Transfer matrix is a powerful method which is capable of modeling sound propagation in porous materials with or without resonator coatings. By this method, the assumption of plane wave is applied to the incident and transmitted waves through the absorber layers.

Impedance of any arbitrary surface is given by the relation [2] (1) in which zsi+1 and zsi are impedances at Xi+1 and Xi, respectively (as shown in Fig. 1), while ki is wave number at the ith layer. When a hard backing is placed behind the absorber, the above formula is then reduced to equation (2) [2]. (2)

It is now possible to change equation (2) to conform to a single-layer absorber shown in Figure 2, as in (3) where (4)

Here, z0 and k0 are air impedance and wave number, respectively [2]. In the meantime, impedance for medium 2 can be written as [2] (5)

Now, with the addition of z2 to zp, the impedance of the absorber's surface can be evaluated as [2] (6)

Using empirical formulas [5], it is possible to calculate the impedance and wave number for the porous material by (7) (8)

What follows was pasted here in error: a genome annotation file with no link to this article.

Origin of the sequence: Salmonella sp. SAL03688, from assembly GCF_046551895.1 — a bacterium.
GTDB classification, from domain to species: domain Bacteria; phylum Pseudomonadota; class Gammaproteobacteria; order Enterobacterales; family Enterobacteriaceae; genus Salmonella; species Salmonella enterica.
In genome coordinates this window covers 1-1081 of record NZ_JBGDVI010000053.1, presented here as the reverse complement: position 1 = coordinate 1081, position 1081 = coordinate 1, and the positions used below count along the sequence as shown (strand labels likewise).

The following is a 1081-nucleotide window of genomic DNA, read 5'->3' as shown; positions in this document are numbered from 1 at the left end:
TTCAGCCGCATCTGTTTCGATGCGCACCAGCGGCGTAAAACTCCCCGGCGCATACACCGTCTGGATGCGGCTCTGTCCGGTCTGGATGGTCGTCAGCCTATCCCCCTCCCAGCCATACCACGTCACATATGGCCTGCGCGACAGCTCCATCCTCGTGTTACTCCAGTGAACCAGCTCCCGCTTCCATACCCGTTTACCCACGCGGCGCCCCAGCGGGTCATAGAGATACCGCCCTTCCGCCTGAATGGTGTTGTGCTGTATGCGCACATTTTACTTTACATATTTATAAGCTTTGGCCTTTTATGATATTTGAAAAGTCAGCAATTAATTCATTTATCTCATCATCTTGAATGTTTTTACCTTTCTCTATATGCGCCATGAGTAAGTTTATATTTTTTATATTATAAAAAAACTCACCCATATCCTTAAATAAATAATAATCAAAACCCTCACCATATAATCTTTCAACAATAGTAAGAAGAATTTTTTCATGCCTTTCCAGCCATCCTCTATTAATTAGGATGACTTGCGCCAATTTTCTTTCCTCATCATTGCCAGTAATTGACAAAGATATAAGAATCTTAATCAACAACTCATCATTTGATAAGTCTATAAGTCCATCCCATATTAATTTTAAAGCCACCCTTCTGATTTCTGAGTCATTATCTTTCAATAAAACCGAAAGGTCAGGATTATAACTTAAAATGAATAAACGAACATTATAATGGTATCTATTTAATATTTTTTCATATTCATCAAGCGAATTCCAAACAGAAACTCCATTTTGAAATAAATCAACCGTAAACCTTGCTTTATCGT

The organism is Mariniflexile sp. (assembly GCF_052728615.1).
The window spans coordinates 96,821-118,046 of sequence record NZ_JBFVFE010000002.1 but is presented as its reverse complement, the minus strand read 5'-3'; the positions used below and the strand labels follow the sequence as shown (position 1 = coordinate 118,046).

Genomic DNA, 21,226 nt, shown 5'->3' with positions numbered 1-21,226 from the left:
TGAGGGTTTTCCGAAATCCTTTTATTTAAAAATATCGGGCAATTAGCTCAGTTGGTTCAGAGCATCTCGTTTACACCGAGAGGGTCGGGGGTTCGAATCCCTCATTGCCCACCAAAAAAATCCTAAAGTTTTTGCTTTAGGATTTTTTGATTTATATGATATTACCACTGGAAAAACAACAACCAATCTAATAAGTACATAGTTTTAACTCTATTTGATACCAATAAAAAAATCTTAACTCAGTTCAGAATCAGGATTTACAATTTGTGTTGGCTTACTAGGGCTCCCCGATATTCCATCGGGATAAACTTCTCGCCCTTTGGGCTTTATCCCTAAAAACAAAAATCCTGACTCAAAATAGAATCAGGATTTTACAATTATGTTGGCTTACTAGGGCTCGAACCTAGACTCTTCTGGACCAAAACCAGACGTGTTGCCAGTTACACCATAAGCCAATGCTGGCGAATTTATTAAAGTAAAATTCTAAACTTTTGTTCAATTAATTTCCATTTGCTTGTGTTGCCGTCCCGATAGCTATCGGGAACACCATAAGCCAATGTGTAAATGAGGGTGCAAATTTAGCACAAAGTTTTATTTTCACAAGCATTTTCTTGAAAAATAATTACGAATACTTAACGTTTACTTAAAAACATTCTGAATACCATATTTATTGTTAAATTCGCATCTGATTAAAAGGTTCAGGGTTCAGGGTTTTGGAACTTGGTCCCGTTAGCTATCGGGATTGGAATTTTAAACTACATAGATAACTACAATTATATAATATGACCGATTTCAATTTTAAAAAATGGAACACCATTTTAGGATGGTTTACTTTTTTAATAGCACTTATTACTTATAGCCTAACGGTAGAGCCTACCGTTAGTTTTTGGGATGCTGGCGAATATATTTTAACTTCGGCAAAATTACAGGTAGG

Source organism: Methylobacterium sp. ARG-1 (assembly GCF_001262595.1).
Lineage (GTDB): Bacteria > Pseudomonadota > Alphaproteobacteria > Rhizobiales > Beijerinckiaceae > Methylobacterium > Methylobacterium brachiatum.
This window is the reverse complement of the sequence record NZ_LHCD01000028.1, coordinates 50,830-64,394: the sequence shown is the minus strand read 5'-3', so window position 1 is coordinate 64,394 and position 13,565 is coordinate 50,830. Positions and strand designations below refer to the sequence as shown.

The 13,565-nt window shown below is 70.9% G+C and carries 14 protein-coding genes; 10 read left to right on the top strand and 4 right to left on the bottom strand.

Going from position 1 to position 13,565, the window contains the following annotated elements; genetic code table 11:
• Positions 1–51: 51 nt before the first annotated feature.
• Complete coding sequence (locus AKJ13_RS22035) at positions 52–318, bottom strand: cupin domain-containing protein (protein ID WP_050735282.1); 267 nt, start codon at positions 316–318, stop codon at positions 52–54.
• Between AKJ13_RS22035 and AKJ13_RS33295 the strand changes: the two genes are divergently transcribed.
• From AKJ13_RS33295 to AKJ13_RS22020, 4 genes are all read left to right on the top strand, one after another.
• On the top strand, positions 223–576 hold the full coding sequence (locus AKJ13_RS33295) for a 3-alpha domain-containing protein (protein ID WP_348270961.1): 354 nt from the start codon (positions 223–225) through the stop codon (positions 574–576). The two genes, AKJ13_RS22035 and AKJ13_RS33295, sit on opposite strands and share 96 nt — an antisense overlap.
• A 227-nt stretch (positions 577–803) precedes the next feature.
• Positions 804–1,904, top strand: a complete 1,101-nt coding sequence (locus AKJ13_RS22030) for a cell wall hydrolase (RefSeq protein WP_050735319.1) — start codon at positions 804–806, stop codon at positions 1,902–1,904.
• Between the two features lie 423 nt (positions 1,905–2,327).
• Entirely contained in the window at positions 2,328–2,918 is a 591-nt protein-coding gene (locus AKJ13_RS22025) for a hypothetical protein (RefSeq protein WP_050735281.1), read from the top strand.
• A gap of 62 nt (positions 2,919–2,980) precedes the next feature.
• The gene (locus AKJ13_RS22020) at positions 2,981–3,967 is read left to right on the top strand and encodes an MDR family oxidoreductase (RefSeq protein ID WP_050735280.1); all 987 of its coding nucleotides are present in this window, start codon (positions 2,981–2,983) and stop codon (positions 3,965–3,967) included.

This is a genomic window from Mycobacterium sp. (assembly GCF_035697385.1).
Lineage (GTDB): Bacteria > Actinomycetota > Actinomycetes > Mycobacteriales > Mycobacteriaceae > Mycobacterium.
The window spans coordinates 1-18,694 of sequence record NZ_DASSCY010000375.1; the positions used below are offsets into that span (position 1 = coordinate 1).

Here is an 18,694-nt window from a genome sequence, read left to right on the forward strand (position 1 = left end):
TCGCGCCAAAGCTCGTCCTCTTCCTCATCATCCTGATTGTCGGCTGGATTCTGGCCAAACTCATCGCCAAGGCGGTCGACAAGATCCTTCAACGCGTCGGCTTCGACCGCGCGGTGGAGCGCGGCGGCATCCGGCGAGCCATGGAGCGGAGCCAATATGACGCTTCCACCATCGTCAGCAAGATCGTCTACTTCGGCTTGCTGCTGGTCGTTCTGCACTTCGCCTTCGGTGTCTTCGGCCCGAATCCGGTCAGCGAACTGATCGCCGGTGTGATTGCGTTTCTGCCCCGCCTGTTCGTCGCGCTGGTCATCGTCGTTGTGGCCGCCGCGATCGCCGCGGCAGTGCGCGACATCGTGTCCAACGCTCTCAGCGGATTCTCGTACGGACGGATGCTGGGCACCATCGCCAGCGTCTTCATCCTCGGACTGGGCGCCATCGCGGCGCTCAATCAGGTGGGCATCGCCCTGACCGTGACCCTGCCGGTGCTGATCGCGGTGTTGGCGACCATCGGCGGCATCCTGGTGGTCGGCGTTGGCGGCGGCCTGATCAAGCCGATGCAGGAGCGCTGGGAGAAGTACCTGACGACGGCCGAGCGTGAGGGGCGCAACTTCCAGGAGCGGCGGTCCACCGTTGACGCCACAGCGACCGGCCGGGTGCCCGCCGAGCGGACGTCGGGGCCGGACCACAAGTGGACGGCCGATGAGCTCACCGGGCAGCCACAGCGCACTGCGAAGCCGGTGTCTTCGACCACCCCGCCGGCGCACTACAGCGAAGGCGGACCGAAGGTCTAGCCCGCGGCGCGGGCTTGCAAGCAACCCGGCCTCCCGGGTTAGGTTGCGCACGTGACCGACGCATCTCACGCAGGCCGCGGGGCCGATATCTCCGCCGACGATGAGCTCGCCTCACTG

Coefficients ci should be defined for each of the materials.

Additionally, equation (9) is used to evaluate the impedance on the surface of the perforated panel [33]. (9)

Consequently, equations of the absorption coefficient using transfer matrix approach for the single and double-layer sound absorbers can be formulated.

thumbnail Fig. 1

Transfer matrix methodology for multi-layered absorbers.

thumbnail Fig. 2

Arrangement for a single-layer absorber.

2.1 Absorption coefficient for single-layer absorbers

Absorption coefficient for a single-layer absorber (as shown in Fig. 2) is defined as follows: (10) where p% and L are (11) (12)

2.2 Absorption coefficient for double-layer absorber

For a double or multi-layer sound absorber (shown in Fig. 3), the optimization parameters are defined as follows: (13) (14)

It should be noted that an absorption coefficient of unity stands for maximum possible sound absorption or total absorption of sound.

thumbnail Fig. 3

Arrangement for a double-layer absorber.

3 Evolution Strategy (ES) algorithm

The algorithm of Evolution Strategy (ES) was firstly introduced by Rochenberg [34] in 1973 as an innovative method. Steps that are performed in most of the ES algorithms: